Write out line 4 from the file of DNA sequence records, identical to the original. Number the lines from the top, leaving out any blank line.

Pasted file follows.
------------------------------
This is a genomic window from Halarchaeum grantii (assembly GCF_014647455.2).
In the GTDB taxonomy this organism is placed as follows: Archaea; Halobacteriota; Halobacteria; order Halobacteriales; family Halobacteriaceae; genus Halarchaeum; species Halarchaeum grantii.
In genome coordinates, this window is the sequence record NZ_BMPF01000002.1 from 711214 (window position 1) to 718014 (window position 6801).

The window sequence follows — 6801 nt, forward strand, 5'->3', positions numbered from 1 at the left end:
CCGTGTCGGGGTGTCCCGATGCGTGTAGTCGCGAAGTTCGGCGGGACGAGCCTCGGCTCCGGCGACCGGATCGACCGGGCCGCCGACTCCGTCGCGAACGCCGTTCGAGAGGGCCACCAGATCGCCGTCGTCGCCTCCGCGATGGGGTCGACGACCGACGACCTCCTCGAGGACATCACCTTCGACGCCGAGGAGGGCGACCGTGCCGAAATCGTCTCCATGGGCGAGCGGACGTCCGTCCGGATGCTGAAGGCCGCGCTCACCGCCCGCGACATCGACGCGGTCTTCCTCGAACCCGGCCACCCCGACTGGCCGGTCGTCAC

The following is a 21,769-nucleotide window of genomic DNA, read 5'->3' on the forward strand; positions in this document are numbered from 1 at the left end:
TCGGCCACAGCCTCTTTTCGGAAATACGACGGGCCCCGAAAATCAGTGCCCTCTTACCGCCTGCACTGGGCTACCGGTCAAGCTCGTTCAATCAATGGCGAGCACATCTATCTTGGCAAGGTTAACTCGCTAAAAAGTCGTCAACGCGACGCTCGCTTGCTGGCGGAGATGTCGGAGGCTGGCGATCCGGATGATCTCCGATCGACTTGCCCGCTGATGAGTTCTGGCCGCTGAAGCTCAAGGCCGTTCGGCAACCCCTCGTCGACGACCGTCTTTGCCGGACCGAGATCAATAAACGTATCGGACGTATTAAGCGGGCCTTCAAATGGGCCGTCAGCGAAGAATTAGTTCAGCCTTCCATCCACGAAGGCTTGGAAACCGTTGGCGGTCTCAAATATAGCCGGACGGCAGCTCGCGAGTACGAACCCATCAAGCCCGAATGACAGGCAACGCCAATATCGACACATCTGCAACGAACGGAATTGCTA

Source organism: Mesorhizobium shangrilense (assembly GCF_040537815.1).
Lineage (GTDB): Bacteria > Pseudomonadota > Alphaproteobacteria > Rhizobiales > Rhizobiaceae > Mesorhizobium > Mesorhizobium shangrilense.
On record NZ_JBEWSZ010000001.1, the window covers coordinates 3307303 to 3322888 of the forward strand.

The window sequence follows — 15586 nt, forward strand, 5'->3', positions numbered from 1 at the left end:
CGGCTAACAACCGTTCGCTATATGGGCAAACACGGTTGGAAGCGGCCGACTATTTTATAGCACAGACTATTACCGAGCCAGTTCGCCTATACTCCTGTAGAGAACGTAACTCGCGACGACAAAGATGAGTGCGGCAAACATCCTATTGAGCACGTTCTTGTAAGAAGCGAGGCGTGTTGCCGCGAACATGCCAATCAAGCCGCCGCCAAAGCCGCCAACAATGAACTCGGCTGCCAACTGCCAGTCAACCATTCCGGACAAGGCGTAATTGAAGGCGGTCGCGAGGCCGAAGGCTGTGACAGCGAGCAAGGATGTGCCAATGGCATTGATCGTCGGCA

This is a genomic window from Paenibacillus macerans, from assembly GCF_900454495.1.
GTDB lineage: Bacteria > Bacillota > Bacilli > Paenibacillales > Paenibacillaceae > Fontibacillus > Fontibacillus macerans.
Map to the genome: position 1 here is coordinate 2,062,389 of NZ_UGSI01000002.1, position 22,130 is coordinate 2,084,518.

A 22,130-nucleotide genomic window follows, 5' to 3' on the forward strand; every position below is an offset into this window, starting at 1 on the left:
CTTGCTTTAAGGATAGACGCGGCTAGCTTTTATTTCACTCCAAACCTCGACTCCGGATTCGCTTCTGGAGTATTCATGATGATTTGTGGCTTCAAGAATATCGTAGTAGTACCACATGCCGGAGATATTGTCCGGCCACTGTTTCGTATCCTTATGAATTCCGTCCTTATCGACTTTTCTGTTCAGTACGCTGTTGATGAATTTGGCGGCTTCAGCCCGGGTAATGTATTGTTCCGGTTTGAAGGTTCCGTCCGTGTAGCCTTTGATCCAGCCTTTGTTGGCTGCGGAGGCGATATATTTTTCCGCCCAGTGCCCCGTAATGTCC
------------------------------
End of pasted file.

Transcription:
The window sequence follows — 6801 nt, forward strand, 5'->3', positions numbered from 1 at the left end: